We investigate a peculiar intuitionistic modal logic, called Propositional Lax Logic (PLL), which has promising applications to the formal verification of computer hardware. The logic has emerged from an attempt to express correctness `up to' behavioural constraints - a central notion in hardware verification - as a logical modality. As a modal logic it is special since it features a single modal operator that has a flavour both of possibility and of necessity.
In the paper we provide the motivation for PLL and present several technical results. We investigate some of its proof-theoretic properties, presenting a cut-elimination theorem for a standard Gentzen-style sequent presentation of the logic. We go on to define a new class of fallible two-frame Kripke models for PLL. These models are unusual since they feature worlds with inconsistent information; furthermore, the only frame condition imposed is that the modal frame be a subrelation of the implication frame. We give a natural translation of these models into Goldblatt's J-space models of PLL. Our completeness theorem for these models yields a Goedel-style embedding of PLL into a classical bimodal theory of type S4/S4 and underpins a simple proof of the finite model property. We proceed to prove soundness and completeness of several theories for specialized classes of models.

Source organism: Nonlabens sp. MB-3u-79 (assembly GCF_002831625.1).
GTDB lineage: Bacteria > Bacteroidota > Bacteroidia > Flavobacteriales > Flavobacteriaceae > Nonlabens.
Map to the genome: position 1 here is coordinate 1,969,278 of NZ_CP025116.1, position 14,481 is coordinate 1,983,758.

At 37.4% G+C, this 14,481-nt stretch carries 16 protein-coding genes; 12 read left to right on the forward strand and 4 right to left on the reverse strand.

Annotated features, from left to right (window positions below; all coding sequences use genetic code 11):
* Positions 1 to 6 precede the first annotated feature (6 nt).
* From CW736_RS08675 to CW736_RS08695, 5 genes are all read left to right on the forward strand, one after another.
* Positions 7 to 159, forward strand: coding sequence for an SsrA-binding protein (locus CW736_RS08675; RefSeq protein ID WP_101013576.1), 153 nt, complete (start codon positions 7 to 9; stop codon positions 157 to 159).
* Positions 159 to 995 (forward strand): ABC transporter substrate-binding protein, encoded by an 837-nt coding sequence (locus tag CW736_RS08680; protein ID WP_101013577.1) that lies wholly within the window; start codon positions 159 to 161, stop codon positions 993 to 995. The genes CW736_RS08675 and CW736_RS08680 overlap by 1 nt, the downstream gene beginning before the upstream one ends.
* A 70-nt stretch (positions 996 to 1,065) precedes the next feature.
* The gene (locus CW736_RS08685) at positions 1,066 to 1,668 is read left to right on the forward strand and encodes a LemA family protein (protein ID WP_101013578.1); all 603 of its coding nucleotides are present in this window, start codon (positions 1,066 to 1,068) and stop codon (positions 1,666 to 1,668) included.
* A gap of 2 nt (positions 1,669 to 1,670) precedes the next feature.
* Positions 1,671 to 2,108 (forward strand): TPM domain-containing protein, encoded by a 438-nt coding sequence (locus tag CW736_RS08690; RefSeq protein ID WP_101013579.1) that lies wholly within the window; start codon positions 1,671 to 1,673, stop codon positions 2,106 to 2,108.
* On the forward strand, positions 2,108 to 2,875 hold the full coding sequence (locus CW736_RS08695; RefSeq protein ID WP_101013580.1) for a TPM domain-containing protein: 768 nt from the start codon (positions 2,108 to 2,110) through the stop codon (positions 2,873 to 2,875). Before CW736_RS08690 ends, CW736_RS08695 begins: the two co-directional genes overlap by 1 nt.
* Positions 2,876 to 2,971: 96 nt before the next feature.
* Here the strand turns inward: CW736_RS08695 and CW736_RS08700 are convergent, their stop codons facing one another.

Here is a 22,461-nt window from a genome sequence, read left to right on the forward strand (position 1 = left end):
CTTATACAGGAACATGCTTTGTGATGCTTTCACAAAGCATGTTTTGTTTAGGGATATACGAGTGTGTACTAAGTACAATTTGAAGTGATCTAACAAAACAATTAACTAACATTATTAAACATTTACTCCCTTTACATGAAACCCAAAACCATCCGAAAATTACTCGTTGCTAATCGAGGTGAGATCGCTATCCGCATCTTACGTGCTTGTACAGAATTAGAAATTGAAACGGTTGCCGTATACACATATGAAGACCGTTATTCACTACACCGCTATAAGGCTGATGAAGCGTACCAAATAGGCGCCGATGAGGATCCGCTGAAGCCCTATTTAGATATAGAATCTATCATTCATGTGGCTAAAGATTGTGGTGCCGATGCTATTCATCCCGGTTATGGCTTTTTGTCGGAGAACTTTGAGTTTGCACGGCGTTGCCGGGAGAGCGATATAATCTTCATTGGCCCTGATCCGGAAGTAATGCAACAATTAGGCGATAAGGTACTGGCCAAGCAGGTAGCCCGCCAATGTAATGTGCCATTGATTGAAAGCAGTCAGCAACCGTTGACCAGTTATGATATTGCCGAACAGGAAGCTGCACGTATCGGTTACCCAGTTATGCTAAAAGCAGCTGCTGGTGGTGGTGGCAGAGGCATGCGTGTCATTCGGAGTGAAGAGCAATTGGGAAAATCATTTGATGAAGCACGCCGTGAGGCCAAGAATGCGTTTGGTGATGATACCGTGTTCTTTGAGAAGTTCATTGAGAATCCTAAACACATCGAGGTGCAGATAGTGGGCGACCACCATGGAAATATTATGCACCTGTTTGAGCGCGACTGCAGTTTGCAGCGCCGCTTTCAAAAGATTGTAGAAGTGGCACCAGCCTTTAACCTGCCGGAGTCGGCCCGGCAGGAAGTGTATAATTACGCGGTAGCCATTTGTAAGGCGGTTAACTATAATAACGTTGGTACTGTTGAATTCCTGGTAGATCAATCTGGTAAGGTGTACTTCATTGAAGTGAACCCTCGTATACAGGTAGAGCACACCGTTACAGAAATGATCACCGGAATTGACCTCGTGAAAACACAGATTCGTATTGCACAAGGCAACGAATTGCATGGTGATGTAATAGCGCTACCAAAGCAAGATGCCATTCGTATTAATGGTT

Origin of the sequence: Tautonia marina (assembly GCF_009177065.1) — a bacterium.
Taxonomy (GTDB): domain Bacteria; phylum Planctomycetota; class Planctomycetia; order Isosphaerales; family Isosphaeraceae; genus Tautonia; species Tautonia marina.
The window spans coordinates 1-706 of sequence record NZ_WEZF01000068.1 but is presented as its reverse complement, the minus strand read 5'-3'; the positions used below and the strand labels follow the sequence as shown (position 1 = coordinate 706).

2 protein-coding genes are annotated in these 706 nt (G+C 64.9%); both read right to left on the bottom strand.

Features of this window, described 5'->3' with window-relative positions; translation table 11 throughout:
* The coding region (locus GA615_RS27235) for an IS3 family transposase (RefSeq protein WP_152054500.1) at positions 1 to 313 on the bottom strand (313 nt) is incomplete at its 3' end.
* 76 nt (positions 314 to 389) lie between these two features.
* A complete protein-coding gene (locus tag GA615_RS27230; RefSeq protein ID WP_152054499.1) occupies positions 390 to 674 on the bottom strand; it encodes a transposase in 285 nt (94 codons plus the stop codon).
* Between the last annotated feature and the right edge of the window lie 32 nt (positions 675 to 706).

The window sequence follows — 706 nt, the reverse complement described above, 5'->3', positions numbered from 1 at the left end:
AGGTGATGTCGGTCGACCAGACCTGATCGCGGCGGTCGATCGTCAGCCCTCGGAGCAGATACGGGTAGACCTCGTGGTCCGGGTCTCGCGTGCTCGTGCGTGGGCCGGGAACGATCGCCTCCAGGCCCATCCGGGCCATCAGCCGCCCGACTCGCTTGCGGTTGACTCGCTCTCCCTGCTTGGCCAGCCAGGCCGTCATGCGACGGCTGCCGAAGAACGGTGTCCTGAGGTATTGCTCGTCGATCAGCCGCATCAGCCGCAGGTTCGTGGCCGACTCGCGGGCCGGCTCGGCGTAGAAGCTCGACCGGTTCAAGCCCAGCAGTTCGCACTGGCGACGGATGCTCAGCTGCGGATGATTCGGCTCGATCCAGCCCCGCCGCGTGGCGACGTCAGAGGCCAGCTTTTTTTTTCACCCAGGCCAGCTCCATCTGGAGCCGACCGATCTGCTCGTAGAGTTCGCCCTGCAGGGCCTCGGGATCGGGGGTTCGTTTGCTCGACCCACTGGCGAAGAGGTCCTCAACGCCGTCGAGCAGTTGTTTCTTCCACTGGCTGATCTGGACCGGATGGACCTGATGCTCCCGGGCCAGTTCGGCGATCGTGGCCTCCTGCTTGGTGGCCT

We conclude with a brief exploration of two concrete and rather natural types of model from hardware verification for which the modality models correctness up to timing constraints. We obtain decidability of modal-free fragment of the logic of the first type of model, which coincides with the stable form of Maksimova's intermediate logic LP.